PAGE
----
The First Korean American Women in Congress

Starting in January 2021, I have been a part of Passionfruit, a multilingual online non-profit publication centered around social justice. I have written a number of different opinion pieces for Passionfruit that I will be reposting. The posts were intended for bite-sized consumption, which challenges me to be as succinct as possible while still conveying important concepts. The original post with full credits can be found here.

April 20, 2021

From 1789 through 2020, no Korean women had ever served in the U.S. Congress; in January 2021, there were three. Michelle Eunjoo Steel and Young Oak Kim–Republicans from California–and Marilyn Strickland–a Democrat from Washington state–were all elected in November 2020. South Korean media covered these historic elections, and even has reported on subsequent actions taken by the congresswomen. If these politicians are poised to receive coverage in the Korean press, it is important to know who they are and what they stand for.

‍Marilyn Strickland was born in Seoul to a Korean mother and a Black father from the United States. When she was only five years old, she and her family moved to Tacoma, Washington – a city of which she would go on to become the first mayor of Asian descent. Strickland is considered a “centrist,” and is a member of the so-called New Democrat Coalition, a group of Democrats with fiscally conservative, socially liberal platforms. When leading the Seattle Chamber of Commerce, she fought a tax targeting large companies like Amazon.

‍Shortly after her election, Rep. Strickland’s identity was attacked by Rep. Jay Kim, a Republican and first Korean to serve in Congress: “The woman [Rep. Strickland] does not appear to be 100% Korean, and her husband is Black. The other fella [Rep. Andy Kim, D-NJ] has an Arab wife, I wish they were 100% Korean, a purebred like I am.” Strickland did not issue a response to Rep. Jay Kim’s comments, but has been vocal in her pride for her Korean heritage. In January 2021, Strickland made headlines for wearing a hanbok to her swearing-in.

In north Orange County, Young Kim lost badly to opponent Gil Cisneros in 2018 – only to out fundraise him by $1.5 million and ultimately defeat him in 2020. Rep. Young Kim, born in Incheon, is a conservative Republican: she voted against protecting LGBTQ people from housing and job discrimination, opposes legal abortion, and she failed to support the recent COVID-19 relief package. However, she has an independent streak: she criticized Donald Trump’s racist COVID-19 language, supports DACA, and supports some student loan forgiveness.

‍Michelle Steel, who was also born in South Korea and now represents a district in Orange County, holds even more conservative positions than Rep. Young Kim. While both representatives oppose same-sex marriage, abortion, and the Affordable Care Act, Rep. Steel has uncritically supported Donald Trump, campaigned heavily against mask-wearing during COVID-19, and once bragged about forcing her daughter to attend a new university after her daughter voiced support for Barack Obama and same-sex marriage.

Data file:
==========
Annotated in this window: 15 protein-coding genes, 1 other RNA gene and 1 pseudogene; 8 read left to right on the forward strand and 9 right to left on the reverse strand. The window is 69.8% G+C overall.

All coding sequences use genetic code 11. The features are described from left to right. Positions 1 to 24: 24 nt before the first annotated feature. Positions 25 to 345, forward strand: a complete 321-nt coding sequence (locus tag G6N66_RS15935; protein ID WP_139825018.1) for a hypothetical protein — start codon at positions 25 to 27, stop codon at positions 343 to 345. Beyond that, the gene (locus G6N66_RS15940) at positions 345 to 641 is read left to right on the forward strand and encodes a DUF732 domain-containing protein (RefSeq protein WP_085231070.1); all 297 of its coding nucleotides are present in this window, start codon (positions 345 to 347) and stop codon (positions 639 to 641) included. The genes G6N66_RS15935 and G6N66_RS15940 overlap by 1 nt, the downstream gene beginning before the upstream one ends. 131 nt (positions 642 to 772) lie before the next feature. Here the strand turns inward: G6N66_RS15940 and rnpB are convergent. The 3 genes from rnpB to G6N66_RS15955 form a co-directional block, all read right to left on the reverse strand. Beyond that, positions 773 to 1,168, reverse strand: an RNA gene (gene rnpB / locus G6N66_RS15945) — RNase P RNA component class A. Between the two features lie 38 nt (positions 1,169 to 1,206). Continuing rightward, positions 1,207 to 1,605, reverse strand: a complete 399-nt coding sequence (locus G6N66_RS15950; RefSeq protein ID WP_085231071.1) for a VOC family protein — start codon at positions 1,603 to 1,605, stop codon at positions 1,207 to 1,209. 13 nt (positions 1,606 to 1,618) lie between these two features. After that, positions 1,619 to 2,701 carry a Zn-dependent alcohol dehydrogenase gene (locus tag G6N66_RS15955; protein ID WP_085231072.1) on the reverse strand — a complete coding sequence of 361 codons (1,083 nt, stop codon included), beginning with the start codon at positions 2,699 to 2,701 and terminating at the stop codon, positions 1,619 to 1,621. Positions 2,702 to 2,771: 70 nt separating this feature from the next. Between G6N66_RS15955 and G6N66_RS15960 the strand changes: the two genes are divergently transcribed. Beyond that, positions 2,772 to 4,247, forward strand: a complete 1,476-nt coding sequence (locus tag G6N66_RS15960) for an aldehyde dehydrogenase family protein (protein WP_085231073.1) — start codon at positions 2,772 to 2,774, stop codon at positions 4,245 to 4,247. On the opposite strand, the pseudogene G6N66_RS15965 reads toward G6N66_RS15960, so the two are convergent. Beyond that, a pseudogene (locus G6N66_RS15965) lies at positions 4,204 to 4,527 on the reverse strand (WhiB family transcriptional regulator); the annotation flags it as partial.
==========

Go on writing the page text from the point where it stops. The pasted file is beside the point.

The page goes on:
‍Rep. Young Kim and Rep. Michelle Steel have recently landed in hot water after endorsing Sery Kim, an anti-immigration House candidate in Texas. A conservative Republican, Sery Kim made headlines for telling an audience, “I don’t want them [Chinese immigrants] here at all. They steal our intellectual property, they give us coronavirus, they don’t hold themselves accountable. And quite frankly, I can say that because I’m Korean.” Rep. Young Kim and Rep. Michelle Steel condemned the comments, but did not withdraw support for Sery Kim.

‍Although right-wing politicians portray Korean Americans and Asian Americans as traditionalist conservatives, the data tells a different picture. Since the early 1990s, Asian Americans have been supporting the Democratic Party more–and the Republican Party less–with each passing year. In the 2020 election, 63% of Asian Americans voted for Joe Biden; only 31% voted for Donald Trump. Experts say many younger Korean Americans’ move to the left can be explained by their less religious attitudes, as many Korean churches lean conservative.

‍Rep. Steel, Rep. Kim, and Rep. Strickland–with Rep. Andy Kim–recently introduced a bill to honor Korean American military veteran Young Oak Kim (no relation to Rep. Kim). The congresswomen were also unanimous in their criticism of Mark Ramseyer, who denies the history of Comfort women. However, one can expect that these three will not be working together with any frequency. Rep. Strickland’s center-left platform versus the hard-right conservatism of Rep. Kim and Rep. Steel will likely provide few opportunities for collaboration.


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